The vagaries of geopolitics sometimes throw up strange and unexpected bedfellows. As in human relations, there are some who are keen, eager and willing to join the party while others may have to be lured or coerced. The US is a past master and manipulative host of such parties and appears to have enticed India to come to its party in the Asia Pacific.

The US has exploited India’s prime national vulnerability of a severely bloated false ego, an inflated sense of self-importance and grossly misplaced self-assumed greatness. The US has managed to convince it of the inevitability of its “singular role” at the global level and its “undeniable destiny” as a major power broker of the 21st century and its place by its side as its “natural and strategic partner.”

India, as expected, has fallen for it hook, line and sinker.

It is clearly venturing into unchartered territory here, punching way beyond its weight and calibre. It is now a part of the emerging US led Asia Pacific cabal along with Japan and Australia. They are pursuing the US pivot to the Asia Pacific and its primary aim to contain and manage the rise of China.

But does India have the wherewithal, the economic stamina, the political and military will, skills and capacity to commit itself to such an extensive and high stakes adventure on a consistent and long term basis; disregarding China’s concerns and responses?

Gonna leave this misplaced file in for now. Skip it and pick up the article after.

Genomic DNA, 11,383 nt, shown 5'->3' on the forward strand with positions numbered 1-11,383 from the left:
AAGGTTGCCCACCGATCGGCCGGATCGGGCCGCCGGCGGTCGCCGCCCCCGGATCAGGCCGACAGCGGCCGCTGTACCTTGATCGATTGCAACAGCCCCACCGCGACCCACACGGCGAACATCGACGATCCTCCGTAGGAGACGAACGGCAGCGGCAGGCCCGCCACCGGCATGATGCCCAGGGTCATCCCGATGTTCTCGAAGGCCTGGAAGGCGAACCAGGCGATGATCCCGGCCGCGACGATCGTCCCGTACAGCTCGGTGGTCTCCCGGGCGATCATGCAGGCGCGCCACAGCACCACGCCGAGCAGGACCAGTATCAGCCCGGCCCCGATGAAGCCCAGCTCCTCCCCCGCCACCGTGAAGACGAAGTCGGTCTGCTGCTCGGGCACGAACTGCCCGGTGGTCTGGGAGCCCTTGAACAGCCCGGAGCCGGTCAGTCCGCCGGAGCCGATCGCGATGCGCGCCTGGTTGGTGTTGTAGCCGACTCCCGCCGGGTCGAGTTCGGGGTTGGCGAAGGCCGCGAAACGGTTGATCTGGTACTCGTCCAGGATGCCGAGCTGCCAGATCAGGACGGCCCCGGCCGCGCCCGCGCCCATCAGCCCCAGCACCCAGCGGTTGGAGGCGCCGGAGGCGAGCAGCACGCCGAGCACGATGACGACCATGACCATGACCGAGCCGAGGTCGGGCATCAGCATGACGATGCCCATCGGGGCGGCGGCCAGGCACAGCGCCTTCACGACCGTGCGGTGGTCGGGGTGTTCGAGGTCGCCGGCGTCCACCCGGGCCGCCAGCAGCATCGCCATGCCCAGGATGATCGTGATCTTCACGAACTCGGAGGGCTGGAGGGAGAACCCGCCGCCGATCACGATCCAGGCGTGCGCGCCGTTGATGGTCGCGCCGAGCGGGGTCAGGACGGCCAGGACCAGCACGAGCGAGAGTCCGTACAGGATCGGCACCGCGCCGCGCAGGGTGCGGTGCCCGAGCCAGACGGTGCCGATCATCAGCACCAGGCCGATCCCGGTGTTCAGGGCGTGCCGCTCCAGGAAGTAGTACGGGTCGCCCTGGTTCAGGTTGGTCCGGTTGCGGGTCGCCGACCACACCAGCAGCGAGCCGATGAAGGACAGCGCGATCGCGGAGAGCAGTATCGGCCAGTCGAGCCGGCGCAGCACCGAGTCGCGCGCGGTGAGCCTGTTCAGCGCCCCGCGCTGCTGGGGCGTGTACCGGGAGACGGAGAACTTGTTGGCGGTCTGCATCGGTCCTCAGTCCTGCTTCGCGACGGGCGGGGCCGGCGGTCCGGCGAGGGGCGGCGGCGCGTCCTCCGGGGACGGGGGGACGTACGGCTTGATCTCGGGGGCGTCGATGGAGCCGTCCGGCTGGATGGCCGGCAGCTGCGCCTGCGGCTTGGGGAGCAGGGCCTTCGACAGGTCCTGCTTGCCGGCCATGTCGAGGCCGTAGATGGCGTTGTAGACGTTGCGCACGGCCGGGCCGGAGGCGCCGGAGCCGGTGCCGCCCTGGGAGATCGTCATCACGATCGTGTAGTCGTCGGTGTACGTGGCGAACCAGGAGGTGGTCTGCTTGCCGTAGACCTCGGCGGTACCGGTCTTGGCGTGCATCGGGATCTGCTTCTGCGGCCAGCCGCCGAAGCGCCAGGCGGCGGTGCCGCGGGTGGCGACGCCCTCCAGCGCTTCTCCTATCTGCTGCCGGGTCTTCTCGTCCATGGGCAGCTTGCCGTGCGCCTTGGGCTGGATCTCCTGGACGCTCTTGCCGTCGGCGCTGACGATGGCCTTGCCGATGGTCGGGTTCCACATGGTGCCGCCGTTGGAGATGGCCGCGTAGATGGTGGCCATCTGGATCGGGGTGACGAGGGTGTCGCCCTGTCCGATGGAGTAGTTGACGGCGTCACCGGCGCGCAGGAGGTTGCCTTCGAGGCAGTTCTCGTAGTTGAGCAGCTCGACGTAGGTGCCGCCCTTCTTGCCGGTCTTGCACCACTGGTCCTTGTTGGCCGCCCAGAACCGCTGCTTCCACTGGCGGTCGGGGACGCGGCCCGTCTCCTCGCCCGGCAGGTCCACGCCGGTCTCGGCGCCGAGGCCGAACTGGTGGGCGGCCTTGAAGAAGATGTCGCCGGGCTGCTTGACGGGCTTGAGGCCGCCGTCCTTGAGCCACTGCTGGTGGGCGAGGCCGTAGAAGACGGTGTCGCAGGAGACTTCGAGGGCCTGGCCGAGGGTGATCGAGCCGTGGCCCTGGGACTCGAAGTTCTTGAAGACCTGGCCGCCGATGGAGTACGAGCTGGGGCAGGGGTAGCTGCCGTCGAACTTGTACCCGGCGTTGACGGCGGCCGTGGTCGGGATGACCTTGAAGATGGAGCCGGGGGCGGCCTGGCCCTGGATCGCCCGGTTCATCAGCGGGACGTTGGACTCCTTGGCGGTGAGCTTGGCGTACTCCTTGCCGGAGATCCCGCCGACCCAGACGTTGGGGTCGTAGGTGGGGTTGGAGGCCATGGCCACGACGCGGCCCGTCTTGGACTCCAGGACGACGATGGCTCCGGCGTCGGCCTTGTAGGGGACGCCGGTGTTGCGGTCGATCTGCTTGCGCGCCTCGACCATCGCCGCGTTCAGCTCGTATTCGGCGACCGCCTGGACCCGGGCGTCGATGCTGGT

Under the Modi Doctrine, India has started to look East. Encouraged by US patronage, it already has lofty pretensions of creating spheres of influence of its own in the Asia Pacific and Indian Ocean regions. It also wants to (a bit prematurely, one would surmise) help define the security paradigms in the Asia Pacific and be recognized as a proactive security provider for lesser regional powers.

While India impetuously looks East it cannot remain oblivious of its immediate West where nuclear Pakistan, a sworn Chinese ally, is blocking all its land trade routes to the fossil fuel riches and economies of the Middle East, Turkey, Central Asia and beyond to Russia and Eurasia. The most critical factor in this entire geographical equation is the “Wagah-Torkham Link”. It has such great strategic importance (for India) that it even made a shoddy attempt during the latest SAARC moot to somehow acquire it under the garb of “regional interconnectivity”. It failed miserably, Mr Modi’s sulk thereafter notwithstanding and much to the chagrin of Mr Ajit Doval, the “Chanakya” in his team.

India’s main Sea Lines of Communication (SLOC) lie in the West towards the Middle East, Africa, Europe and the Americas. It gets its major supplies of oil from the Middle East. With Gwadar emerging as a vital port (and a possible future naval base) at the mouth of the Straits of Hormuz, India might want to reconsider its total commitment to the Asia Pacific. Naval Forces operating out of Gwadar would overwhelmingly dominate its western SLOCs. Does it expect to have enough military resources in the near future to deploy them judiciously between the areas of operations in the subcontinent, in its spheres of influence in the Indian Ocean and the Asia Pacific and still have some to secure its western SLOCs? Or does it intend to fight more than one major regional conflict at any one time - a la the US! Even the US is hard pressed to do that today; much less delusional India.